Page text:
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Background: Cardiac function curves are widely accepted to apply to humans but are not established for the entire range of filling of the heart that can be elicited during head-up (HUT) and head-down tilt (HDT), taken to represent minimal and maximal physiological filling of the heart, respectively. With the supine resting position as a reference, we assessed stroke volume (SV), cardiac output (CO) and filling of the heart during graded tilt to evaluate whether SV and CO are maintained during an assumed maximal physiological filling of the heart elicited by 90° HDT in healthy resting humans.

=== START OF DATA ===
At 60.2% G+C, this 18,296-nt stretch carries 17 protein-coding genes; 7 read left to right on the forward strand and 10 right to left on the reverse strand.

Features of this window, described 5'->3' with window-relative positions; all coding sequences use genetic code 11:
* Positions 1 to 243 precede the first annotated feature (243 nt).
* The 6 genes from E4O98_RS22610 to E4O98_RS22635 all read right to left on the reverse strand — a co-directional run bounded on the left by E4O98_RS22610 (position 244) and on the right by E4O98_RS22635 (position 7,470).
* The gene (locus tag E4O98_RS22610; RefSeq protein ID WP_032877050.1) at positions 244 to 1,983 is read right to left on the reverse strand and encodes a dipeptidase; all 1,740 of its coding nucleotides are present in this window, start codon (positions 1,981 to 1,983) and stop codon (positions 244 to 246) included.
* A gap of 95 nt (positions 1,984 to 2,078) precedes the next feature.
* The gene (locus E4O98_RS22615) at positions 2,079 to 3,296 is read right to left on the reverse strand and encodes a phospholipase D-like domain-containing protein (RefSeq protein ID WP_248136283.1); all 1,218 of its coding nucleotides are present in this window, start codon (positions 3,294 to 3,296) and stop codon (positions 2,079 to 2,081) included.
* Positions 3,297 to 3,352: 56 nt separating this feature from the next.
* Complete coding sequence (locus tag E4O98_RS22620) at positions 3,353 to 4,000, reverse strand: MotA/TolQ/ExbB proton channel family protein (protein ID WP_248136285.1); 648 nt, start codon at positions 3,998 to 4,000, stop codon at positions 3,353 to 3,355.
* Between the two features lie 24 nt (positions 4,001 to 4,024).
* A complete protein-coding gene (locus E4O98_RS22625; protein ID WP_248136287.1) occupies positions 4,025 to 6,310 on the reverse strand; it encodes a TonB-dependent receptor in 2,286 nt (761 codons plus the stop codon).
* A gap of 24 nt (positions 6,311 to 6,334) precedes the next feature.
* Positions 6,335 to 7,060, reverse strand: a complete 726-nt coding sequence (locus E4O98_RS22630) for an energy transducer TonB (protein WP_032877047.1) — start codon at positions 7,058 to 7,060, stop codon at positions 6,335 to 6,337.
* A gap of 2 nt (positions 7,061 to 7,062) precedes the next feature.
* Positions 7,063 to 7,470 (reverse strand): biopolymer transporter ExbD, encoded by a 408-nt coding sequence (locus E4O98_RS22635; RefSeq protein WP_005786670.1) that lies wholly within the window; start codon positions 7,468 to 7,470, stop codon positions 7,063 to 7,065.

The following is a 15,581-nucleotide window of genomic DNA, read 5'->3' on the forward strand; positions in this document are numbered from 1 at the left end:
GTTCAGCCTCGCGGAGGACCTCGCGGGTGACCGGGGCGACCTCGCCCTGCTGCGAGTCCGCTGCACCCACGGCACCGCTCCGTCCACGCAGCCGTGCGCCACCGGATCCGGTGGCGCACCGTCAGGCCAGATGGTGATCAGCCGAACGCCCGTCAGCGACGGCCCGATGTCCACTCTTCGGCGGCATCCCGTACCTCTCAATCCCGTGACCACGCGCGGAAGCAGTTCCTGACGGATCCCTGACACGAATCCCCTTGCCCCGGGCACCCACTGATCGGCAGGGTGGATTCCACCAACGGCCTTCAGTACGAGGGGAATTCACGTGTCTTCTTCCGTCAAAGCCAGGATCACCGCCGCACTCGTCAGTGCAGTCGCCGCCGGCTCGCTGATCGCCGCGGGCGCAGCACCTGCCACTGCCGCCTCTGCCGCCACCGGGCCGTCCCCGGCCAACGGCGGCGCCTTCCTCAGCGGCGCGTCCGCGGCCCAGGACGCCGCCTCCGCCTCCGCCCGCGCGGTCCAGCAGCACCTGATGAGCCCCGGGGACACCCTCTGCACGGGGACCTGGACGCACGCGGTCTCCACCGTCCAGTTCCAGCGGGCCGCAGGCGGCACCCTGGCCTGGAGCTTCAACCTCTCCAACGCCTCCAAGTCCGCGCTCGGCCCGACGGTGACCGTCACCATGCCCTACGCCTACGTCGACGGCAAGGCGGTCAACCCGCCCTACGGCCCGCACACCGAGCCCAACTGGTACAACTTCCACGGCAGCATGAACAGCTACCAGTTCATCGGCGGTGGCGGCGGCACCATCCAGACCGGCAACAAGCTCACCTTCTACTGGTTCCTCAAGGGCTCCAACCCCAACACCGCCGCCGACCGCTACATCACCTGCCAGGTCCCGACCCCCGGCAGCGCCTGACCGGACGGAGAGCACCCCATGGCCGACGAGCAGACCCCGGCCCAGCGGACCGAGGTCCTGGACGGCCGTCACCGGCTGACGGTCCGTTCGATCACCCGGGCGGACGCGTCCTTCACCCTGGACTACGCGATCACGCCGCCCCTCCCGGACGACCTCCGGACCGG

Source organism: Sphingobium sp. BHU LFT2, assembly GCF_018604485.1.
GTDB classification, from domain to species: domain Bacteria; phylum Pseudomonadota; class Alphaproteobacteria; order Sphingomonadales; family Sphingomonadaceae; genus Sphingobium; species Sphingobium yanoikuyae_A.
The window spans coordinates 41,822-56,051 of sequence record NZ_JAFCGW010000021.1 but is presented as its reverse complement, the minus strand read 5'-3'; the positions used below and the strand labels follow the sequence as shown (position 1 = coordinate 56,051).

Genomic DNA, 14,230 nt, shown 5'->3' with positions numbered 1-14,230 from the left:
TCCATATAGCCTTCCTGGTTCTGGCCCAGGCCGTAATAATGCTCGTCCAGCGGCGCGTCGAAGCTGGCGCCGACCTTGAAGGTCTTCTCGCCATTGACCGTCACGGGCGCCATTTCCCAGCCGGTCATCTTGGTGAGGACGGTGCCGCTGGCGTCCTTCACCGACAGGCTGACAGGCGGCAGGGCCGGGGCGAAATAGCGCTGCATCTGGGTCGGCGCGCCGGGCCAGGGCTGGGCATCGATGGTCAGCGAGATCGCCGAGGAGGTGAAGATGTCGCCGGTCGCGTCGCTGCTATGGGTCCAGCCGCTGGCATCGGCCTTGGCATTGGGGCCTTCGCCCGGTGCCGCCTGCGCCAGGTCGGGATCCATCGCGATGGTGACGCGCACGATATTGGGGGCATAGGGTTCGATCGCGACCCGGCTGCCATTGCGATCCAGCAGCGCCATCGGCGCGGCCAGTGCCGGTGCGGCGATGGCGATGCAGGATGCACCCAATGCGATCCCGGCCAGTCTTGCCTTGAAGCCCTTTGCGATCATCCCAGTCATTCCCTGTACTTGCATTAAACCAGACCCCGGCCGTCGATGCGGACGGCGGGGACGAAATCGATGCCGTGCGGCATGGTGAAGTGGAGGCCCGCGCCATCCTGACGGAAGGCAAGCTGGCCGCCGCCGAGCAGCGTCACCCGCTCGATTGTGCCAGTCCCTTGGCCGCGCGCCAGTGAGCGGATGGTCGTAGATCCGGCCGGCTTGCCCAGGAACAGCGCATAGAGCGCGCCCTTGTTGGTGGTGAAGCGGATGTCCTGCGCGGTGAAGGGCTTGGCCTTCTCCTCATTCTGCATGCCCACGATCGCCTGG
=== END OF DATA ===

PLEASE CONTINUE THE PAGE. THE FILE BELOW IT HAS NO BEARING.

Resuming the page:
Methods: In 26 subjects, central blood volume was manipulated with graded tilt from 60° HUT to 90° HDT. We measured SV, CO (Finometer®) and cardiac filling by echocardiography of the left ventricular end-diastolic volume (LVEDV; n=12).

Results: From supine rest to 60° HUT, SV and CO decreased 23 ml [confidence intervals (CI): 16–30; P<0.001; 23%] and 0.9 l/min (0.4–1.4; P<0.0001; 14%), respectively, but neither SV nor CO changed during HDT up to 70°. However, during 90° HDT, SV decreased 12 ml (CI: 6–19; P<0.0001; 12%), with an increase of 21 ml (9–33; P=0.002; 16%) in LVEDV because HR increased 3 bpm and CO decreased 0.5 l/min (ns).

Conclusion: This study confirmed that SV and CO are maximal in resting, supine, healthy humans and decrease during HUT. However, 90° HDT was associated with increased LVEDV and induced a reduction in SV.